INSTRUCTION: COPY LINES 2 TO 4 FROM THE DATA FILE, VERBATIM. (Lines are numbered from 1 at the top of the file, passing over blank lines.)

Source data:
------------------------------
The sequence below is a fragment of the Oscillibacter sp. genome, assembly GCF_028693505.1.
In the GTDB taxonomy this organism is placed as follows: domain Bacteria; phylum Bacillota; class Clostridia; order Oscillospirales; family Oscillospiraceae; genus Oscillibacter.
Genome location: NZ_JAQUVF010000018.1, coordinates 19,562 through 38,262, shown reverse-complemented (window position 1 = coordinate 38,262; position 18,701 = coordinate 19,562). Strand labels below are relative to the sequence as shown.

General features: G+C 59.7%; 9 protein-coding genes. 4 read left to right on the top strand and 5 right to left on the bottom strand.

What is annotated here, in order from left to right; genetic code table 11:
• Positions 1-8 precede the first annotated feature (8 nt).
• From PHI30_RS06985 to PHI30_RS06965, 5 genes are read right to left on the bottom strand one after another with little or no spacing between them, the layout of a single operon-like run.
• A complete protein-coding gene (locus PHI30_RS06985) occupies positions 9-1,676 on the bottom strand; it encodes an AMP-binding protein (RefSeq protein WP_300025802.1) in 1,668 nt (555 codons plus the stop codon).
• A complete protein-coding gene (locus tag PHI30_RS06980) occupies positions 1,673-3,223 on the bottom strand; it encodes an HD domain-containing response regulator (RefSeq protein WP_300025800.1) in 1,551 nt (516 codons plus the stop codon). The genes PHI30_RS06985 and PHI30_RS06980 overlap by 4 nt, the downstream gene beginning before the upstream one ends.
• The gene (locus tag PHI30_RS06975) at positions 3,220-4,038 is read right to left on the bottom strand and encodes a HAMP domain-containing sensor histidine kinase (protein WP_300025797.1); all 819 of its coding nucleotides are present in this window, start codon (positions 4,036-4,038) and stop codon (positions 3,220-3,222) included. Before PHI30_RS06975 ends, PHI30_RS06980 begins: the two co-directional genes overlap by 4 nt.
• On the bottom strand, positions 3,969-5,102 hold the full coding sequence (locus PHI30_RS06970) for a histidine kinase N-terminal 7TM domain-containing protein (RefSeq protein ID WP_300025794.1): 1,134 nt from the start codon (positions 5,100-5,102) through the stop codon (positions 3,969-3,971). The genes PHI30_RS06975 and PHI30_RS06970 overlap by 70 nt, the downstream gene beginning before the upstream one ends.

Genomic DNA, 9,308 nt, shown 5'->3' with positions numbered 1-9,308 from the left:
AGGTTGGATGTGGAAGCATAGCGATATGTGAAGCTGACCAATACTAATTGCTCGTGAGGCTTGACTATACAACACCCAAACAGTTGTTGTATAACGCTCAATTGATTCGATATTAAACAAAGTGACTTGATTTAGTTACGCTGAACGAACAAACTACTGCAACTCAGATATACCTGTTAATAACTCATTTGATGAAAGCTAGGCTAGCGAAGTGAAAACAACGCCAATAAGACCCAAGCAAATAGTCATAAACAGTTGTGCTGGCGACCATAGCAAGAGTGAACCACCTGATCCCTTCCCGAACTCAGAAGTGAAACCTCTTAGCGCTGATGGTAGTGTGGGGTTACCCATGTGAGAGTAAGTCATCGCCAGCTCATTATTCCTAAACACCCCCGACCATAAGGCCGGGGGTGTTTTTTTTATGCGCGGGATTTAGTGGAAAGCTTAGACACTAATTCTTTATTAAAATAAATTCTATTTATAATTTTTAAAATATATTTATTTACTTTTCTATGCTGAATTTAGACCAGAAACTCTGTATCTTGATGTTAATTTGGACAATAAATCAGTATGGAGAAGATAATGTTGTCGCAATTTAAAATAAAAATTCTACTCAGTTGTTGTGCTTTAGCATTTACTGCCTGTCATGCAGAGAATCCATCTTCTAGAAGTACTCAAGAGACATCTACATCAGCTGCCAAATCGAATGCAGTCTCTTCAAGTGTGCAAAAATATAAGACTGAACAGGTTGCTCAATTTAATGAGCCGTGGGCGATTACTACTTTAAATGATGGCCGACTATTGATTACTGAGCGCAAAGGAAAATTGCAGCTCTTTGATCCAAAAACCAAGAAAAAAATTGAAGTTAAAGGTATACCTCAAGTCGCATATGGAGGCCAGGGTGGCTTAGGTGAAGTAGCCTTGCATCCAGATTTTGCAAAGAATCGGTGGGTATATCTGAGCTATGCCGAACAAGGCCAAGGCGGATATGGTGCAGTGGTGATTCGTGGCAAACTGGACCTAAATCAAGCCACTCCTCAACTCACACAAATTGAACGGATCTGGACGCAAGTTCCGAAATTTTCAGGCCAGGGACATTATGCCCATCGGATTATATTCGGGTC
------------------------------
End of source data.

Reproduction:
In the GTDB taxonomy this organism is placed as follows: domain Bacteria; phylum Bacillota; class Clostridia; order Oscillospirales; family Oscillospiraceae; genus Oscillibacter.
Genome location: NZ_JAQUVF010000018.1, coordinates 19,562 through 38,262, shown reverse-complemented (window position 1 = coordinate 38,262; position 18,701 = coordinate 19,562). Strand labels below are relative to the sequence as shown.

General features: G+C 59.7%; 9 protein-coding genes. 4 read left to right on the top strand and 5 right to left on the bottom strand.